John: Very nice! That’s excellent to be able to track the stuff from start to finish so that it’s always looking the way it needs to be.
Marcus: Isn’t it something that WooCommerce does so much in relation to the e-commerce end but it forgets to take care of the fulfillment end?
John: Yeah, well, so fulfillment is very important. It’s one thing to collect the money but it’s another is you better deliver on the product.
Marcus: Yeah. I’ve even had to do it with actual live clients. I’ve had to actually use Zapier and make it go to a Google Sheet online so that people could see orders, rather than having people have to log into WordPress, go in the backend – all that other stuff.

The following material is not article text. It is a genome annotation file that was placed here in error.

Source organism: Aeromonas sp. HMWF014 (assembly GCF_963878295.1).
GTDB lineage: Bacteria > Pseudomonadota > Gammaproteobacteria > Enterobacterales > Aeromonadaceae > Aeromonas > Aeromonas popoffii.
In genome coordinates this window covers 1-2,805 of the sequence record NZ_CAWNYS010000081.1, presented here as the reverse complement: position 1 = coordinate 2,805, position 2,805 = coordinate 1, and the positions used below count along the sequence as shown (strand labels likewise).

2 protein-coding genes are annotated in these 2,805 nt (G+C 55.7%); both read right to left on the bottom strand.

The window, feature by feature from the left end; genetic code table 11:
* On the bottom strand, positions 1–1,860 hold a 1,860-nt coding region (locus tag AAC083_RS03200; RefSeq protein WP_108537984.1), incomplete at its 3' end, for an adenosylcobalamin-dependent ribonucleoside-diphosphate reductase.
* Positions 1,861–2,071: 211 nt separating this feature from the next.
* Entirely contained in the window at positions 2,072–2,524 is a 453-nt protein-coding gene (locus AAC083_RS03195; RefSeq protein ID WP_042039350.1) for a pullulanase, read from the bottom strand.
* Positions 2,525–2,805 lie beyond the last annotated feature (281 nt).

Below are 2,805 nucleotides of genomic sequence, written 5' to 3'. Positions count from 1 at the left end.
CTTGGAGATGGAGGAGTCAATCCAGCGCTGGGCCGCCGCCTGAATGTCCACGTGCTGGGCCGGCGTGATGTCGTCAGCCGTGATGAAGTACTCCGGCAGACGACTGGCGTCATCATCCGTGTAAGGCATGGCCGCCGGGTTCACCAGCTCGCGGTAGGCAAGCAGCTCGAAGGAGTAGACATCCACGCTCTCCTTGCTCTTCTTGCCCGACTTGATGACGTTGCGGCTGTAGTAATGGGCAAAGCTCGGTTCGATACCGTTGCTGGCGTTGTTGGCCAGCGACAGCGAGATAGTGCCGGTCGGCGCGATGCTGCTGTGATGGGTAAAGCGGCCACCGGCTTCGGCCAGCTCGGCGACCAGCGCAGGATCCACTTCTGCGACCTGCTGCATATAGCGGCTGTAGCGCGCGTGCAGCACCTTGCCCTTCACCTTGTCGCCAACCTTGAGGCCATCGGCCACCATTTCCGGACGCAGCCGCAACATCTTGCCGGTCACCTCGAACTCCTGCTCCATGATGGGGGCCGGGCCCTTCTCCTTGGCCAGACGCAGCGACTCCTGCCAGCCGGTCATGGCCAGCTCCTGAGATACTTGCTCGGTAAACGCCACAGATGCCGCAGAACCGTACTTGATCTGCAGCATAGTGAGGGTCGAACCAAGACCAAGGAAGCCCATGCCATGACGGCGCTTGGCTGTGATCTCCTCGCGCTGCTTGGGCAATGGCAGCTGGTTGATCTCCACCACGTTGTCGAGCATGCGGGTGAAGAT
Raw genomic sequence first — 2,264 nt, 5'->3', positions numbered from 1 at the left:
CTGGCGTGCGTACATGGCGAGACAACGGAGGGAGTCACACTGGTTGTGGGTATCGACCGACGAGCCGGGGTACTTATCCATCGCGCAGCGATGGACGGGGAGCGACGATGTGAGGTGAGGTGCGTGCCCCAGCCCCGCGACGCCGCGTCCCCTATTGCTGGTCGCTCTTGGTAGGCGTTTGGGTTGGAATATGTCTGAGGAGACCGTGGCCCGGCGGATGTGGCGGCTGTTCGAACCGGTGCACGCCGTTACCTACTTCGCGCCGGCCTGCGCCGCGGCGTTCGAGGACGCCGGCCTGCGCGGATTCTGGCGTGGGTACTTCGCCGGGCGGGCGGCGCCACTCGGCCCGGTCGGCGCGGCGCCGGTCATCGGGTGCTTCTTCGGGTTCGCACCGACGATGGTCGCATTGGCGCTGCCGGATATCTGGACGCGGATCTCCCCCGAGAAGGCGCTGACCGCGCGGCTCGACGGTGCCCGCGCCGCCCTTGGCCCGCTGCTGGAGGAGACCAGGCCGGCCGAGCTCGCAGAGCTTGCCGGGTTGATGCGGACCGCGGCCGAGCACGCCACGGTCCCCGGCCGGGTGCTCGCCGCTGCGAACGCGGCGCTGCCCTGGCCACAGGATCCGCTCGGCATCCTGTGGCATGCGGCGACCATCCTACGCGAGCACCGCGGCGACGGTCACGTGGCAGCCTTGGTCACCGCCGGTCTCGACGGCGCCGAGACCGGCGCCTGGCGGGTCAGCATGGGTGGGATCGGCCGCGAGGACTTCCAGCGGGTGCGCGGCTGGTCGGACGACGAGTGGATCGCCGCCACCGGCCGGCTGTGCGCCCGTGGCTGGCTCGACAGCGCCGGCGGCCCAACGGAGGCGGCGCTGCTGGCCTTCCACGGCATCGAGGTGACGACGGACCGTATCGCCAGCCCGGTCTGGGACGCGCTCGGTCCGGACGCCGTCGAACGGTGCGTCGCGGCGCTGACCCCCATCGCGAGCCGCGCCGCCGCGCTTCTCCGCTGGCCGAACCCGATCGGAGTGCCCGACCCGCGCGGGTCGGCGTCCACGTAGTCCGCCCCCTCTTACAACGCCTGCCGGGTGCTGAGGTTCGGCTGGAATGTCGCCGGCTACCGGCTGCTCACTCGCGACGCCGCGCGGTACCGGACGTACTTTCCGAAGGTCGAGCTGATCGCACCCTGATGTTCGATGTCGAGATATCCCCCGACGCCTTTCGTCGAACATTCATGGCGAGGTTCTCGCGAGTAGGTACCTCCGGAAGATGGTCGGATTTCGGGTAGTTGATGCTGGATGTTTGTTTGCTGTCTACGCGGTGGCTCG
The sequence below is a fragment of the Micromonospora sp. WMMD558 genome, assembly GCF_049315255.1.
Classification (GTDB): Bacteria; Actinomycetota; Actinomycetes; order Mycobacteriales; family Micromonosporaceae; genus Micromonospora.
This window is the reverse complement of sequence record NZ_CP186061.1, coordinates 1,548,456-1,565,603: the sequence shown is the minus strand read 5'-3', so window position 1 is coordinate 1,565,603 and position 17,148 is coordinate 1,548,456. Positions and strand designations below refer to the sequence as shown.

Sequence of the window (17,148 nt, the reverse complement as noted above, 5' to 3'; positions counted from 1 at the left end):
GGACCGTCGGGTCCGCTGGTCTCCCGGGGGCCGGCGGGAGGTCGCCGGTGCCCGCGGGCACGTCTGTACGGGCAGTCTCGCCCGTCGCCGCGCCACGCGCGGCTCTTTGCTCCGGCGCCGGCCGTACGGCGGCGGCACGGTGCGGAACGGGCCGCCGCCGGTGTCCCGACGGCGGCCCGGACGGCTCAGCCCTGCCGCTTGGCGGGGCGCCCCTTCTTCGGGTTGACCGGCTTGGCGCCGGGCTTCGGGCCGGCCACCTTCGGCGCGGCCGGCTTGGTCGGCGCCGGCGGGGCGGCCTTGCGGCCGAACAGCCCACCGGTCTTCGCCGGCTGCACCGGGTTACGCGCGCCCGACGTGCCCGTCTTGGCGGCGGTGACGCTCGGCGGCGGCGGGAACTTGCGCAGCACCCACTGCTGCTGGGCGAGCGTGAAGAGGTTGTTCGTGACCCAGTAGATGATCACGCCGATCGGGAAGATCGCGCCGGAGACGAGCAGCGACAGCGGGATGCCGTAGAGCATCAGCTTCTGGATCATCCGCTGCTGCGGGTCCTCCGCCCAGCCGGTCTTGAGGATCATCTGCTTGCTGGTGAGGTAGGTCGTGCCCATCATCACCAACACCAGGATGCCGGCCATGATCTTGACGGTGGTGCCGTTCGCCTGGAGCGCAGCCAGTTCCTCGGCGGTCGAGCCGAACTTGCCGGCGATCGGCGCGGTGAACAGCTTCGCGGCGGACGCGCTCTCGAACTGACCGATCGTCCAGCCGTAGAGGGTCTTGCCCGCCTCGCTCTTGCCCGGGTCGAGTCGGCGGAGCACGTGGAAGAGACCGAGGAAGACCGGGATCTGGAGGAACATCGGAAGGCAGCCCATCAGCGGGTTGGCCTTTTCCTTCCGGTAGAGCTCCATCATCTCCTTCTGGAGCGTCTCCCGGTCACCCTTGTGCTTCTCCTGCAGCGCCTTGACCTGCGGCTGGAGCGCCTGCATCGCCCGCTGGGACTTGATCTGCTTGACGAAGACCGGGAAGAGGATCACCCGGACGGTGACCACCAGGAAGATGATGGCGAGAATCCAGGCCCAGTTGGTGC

Marcus: It just seemed too hard for them in the past and we had to kind of make a different means for them to display what the order were.
John: Oh, absolutely.
Marcus: A thing like this actually prevents all of that, so —
John: That’s pretty nice.
Marcus: — if that’s a common mistake happening within your e-commerce site or the ones that you develop for clients, this is probably a good solution for you.
John: That it is. All right, well that brings us up to the point here we wanted to let everyone know is currently sponsored by the following people and/or businesses. It’s currently sponsored by JohnOverall.com WordPress and Web Services. Finding quality WordPress hosting and support can be a challenge. Well, you can drop that stress by contacting JohnOverall.com Web Services. We can help you eliminate your WordPress stresses, solving your WordPress emergency issues, or doing the more day-to-day items such as finding that perfect plugin, helping you move to a new hosting provider, or even providing quality WordPress hosting.